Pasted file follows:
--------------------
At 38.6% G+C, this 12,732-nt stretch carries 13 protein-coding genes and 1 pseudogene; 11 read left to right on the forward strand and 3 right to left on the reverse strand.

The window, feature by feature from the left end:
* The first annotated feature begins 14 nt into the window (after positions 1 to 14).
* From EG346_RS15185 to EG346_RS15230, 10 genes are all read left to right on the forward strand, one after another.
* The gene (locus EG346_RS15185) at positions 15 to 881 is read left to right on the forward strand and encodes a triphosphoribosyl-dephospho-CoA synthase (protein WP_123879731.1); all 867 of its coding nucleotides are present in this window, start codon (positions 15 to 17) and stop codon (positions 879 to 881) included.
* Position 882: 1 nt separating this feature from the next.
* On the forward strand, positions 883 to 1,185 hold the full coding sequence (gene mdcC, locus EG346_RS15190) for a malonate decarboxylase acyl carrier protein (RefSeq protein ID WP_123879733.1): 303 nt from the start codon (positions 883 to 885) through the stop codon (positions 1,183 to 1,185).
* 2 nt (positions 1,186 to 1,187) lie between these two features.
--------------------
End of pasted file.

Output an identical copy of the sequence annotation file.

At 38.6% G+C, this 12,732-nt stretch carries 13 protein-coding genes and 1 pseudogene; 11 read left to right on the forward strand and 3 right to left on the reverse strand.

The window, feature by feature from the left end:
* The first annotated feature begins 14 nt into the window (after positions 1 to 14).
* From EG346_RS15185 to EG346_RS15230, 10 genes are all read left to right on the forward strand, one after another.
* The gene (locus EG346_RS15185) at positions 15 to 881 is read left to right on the forward strand and encodes a triphosphoribosyl-dephospho-CoA synthase (protein WP_123879731.1); all 867 of its coding nucleotides are present in this window, start codon (positions 15 to 17) and stop codon (positions 879 to 881) included.
* Position 882: 1 nt separating this feature from the next.
* On the forward strand, positions 883 to 1,185 hold the full coding sequence (gene mdcC, locus EG346_RS15190) for a malonate decarboxylase acyl carrier protein (RefSeq protein ID WP_123879733.1): 303 nt from the start codon (positions 883 to 885) through the stop codon (positions 1,183 to 1,185).
* 2 nt (positions 1,186 to 1,187) lie between these two features.